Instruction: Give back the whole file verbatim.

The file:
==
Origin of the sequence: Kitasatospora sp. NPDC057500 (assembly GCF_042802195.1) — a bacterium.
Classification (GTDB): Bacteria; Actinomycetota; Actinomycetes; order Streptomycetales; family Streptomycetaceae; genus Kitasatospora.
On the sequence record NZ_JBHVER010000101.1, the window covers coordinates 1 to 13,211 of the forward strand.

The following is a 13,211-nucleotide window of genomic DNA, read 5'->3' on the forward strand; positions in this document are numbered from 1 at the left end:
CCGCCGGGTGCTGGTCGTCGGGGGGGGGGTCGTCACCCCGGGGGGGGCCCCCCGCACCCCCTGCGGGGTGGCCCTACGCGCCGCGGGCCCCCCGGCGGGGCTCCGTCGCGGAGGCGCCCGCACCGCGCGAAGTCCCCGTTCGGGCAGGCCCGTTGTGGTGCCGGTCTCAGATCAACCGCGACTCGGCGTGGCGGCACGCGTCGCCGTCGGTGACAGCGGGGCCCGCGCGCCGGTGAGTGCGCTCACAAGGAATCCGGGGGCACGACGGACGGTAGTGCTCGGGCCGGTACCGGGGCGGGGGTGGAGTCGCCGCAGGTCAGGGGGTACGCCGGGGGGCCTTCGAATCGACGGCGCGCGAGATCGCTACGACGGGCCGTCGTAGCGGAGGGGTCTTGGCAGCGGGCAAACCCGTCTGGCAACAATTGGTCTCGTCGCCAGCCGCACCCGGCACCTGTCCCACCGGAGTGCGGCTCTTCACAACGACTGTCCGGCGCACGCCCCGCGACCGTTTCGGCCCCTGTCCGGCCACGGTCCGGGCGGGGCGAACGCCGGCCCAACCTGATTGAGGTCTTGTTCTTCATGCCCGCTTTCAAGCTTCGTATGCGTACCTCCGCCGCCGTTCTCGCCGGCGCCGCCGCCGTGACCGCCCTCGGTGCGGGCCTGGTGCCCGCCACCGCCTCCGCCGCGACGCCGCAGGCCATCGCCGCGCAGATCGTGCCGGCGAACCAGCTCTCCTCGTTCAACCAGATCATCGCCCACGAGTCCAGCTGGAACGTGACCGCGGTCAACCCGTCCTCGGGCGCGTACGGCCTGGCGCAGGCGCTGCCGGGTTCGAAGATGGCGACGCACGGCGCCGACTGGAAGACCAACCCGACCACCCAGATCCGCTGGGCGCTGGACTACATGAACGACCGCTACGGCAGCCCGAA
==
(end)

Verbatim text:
Origin of the sequence: Kitasatospora sp. NPDC057500 (assembly GCF_042802195.1) — a bacterium.
Classification (GTDB): Bacteria; Actinomycetota; Actinomycetes; order Streptomycetales; family Streptomycetaceae; genus Kitasatospora.
On the sequence record NZ_JBHVER010000101.1, the window covers coordinates 1 to 13,211 of the forward strand.

The following is a 13,211-nucleotide window of genomic DNA, read 5'->3' on the forward strand; positions in this document are numbered from 1 at the left end:
CCGCCGGGTGCTGGTCGTCGGGGGGGGGGTCGTCACCCCGGGGGGGGCCCCCCGCACCCCCTGCGGGGTGGCCCTACGCGCCGCGGGCCCCCCGGCGGGGCTCCGTCGCGGAGGCGCCCGCACCGCGCGAAGTCCCCGTTCGGGCAGGCCCGTTGTGGTGCCGGTCTCAGATCAACCGCGACTCGGCGTGGCGGCACGCGTCGCCGTCGGTGACAGCGGGGCCCGCGCGCCGGTGAGTGCGCTCACAAGGAATCCGGGGGCACGACGGACGGTAGTGCTCGGGCCGGTACCGGGGCGGGGGTGGAGTCGCCGCAGGTCAGGGGGTACGCCGGGGGGCCTTCGAATCGACGGCGCGCGAGATCGCTACGACGGGCCGTCGTAGCGGAGGGGTCTTGGCAGCGGGCAAACCCGTCTGGCAACAATTGGTCTCGTCGCCAGCCGCACCCGGCACCTGTCCCACCGGAGTGCGGCTCTTCACAACGACTGTCCGGCGCACGCCCCGCGACCGTTTCGGCCCCTGTCCGGCCACGGTCCGGGCGGGGCGAACGCCGGCCCAACCTGATTGAGGTCTTGTTCTTCATGCCCGCTTTCAAGCTTCGTATGCGTACCTCCGCCGCCGTTCTCGCCGGCGCCGCCGCCGTGACCGCCCTCGGTGCGGGCCTGGTGCCCGCCACCGCCTCCGCCGCGACGCCGCAGGCCATCGCCGCGCAGATCGTGCCGGCGAACCAGCTCTCCTCGTTCAACCAGATCATCGCCCACGAGTCCAGCTGGAACGTGACCGCGGTCAACCCGTCCTCGGGCGCGTACGGCCTGGCGCAGGCGCTGCCGGGTTCGAAGATGGCGACGCACGGCGCCGACTGGAAGACCAACCCGACCACCCAGATCCGCTGGGCGCTGGACTACATGAACGACCGCTACGGCAGCCCGAA